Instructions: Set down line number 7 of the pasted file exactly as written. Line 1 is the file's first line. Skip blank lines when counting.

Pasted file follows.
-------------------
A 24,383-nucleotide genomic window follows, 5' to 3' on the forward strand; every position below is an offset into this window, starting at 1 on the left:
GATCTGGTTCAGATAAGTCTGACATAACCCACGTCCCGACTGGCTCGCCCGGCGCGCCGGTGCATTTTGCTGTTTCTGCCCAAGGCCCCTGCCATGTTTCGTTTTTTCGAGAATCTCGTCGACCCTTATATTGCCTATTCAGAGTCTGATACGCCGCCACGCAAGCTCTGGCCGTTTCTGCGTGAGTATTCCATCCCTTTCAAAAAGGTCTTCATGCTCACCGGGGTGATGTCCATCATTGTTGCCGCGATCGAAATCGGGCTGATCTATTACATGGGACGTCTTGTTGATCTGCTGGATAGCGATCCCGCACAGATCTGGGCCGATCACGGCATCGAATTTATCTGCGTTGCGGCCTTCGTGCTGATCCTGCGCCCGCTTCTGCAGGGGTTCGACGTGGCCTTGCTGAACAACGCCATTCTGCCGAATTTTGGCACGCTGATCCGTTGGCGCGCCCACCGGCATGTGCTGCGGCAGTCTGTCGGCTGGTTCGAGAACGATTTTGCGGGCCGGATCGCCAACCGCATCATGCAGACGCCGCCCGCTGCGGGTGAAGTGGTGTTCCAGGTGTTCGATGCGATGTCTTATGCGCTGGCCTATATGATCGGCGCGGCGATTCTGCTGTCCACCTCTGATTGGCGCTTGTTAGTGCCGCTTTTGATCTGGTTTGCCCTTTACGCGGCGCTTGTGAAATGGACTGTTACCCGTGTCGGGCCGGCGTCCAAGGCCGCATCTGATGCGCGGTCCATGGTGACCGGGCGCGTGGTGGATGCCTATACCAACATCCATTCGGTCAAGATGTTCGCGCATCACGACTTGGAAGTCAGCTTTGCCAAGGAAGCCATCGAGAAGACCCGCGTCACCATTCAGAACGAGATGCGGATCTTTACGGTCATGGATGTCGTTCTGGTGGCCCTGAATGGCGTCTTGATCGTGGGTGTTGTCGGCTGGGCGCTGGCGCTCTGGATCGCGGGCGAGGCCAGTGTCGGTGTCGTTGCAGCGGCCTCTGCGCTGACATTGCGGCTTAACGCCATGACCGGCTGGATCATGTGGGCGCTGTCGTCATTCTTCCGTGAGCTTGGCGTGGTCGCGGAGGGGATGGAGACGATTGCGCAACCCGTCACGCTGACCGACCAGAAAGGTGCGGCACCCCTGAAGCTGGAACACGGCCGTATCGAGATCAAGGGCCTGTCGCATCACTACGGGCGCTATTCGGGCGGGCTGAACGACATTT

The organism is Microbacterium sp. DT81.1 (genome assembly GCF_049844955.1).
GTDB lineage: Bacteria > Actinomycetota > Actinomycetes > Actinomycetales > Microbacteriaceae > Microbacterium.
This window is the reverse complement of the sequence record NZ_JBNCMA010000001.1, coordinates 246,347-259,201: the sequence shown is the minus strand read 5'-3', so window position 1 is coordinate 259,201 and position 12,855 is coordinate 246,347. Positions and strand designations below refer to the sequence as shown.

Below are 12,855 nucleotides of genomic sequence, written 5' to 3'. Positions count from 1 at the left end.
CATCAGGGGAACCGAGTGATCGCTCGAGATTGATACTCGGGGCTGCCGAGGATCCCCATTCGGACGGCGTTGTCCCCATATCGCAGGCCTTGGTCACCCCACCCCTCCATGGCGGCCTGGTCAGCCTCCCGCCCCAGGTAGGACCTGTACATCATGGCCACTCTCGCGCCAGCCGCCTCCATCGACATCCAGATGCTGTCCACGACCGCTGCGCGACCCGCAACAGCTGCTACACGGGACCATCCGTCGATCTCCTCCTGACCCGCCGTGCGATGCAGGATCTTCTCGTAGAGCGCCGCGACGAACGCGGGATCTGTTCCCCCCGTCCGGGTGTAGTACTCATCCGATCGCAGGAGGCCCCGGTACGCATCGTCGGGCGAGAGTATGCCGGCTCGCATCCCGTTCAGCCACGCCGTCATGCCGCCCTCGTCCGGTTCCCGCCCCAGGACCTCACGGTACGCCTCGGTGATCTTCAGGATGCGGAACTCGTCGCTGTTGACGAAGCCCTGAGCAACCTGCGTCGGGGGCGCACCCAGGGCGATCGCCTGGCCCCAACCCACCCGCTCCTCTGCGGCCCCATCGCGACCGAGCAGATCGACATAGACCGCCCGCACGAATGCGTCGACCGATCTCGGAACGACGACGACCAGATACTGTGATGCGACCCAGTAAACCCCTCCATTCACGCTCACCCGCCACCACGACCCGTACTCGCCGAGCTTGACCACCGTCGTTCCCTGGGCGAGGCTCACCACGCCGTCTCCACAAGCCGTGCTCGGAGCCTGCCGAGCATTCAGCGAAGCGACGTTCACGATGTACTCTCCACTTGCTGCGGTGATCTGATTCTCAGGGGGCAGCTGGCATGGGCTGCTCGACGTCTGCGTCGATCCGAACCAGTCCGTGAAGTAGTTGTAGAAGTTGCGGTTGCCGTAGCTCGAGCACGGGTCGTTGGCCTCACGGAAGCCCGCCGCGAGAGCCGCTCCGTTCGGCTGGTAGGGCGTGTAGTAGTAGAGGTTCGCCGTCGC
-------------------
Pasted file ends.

CATCAGGGGAACCGAGTGATCGCTCGAGATTGATACTCGGGGCTGCCGAGGATCCCCATTCGGACGGCGTTGTCCCCATATCGCAGGCCTTGGTCACCCCACCCCTCCATGGCGGCCTGGTCAGCCTCCCGCCCCAGGTAGGACCTGTACATCATGGCCACTCTCGCGCCAGCCGCCTCCATCGACATCCAGATGCTGTCCACGACCGCTGCGCGACCCGCAACAGCTGCTACACGGGACCATCCGTCGATCTCCTCCTGACCCGCCGTGCGATGCAGGATCTTCTCGTAGAGCGCCGCGACGAACGCGGGATCTGTTCCCCCCGTCCGGGTGTAGTACTCATCCGATCGCAGGAGGCCCCGGTACGCATCGTCGGGCGAGAGTATGCCGGCTCGCATCCCGTTCAGCCACGCCGTCATGCCGCCCTCGTCCGGTTCCCGCCCCAGGACCTCACGGTACGCCTCGGTGATCTTCAGGATGCGGAACTCGTCGCTGTTGACGAAGCCCTGAGCAACCTGCGTCGGGGGCGCACCCAGGGCGATCGCCTGGCCCCAACCCACCCGCTCCTCTGCGGCCCCATCGCGACCGAGCAGATCGACATAGACCGCCCGCACGAATGCGTCGACCGATCTCGGAACGACGACGACCAGATACTGTGATGCGACCCAGTAAACCCCTCCATTCACGCTCACCCGCCACCACGACCCGTACTCGCCGAGCTTGACCACCGTCGTTCCCTGGGCGAGGCTCACCACGCCGTCTCCACAAGCCGTGCTCGGAGCCTGCCGAGCATTCAGCGAAGCGACGTTCACGATGTACTCTCCACTTGCTGCGGTGATCTGATTCTCAGGGGGCAGCTGGCATGGGCTGCTCGACGTCTGCGTCGATCCGAACCAGTCCGTGAAGTAGTTGTAGAAGTTGCGGTTGCCGTAGCTCGAGCACGGGTCGTTGGCCTCACGGAAGCCCGCCGCGAGAGCCGCTCCGTTCGGCTGGTAGGGCGTGTAGTAGTAGAGGTTCGCCGTCGC